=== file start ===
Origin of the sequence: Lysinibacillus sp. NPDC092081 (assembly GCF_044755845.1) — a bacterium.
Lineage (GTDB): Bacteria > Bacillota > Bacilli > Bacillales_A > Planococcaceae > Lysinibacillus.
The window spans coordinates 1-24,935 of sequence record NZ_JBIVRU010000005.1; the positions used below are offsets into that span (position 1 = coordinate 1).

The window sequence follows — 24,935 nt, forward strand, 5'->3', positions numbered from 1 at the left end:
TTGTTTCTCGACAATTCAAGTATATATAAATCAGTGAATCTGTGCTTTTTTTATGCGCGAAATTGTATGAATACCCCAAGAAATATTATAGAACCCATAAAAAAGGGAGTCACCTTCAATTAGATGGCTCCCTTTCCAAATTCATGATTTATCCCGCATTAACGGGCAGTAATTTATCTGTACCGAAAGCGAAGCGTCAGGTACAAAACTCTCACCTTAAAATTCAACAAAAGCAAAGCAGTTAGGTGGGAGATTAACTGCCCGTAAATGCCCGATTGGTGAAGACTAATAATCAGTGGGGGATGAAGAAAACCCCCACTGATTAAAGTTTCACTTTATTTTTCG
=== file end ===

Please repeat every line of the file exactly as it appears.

Origin of the sequence: Lysinibacillus sp. NPDC092081 (assembly GCF_044755845.1) — a bacterium.
Lineage (GTDB): Bacteria > Bacillota > Bacilli > Bacillales_A > Planococcaceae > Lysinibacillus.
The window spans coordinates 1-24,935 of sequence record NZ_JBIVRU010000005.1; the positions used below are offsets into that span (position 1 = coordinate 1).

The window sequence follows — 24,935 nt, forward strand, 5'->3', positions numbered from 1 at the left end:
TTGTTTCTCGACAATTCAAGTATATATAAATCAGTGAATCTGTGCTTTTTTTATGCGCGAAATTGTATGAATACCCCAAGAAATATTATAGAACCCATAAAAAAGGGAGTCACCTTCAATTAGATGGCTCCCTTTCCAAATTCATGATTTATCCCGCATTAACGGGCAGTAATTTATCTGTACCGAAAGCGAAGCGTCAGGTACAAAACTCTCACCTTAAAATTCAACAAAAGCAAAGCAGTTAGGTGGGAGATTAACTGCCCGTAAATGCCCGATTGGTGAAGACTAATAATCAGTGGGGGATGAAGAAAACCCCCACTGATTAAAGTTTCACTTTATTTTTCG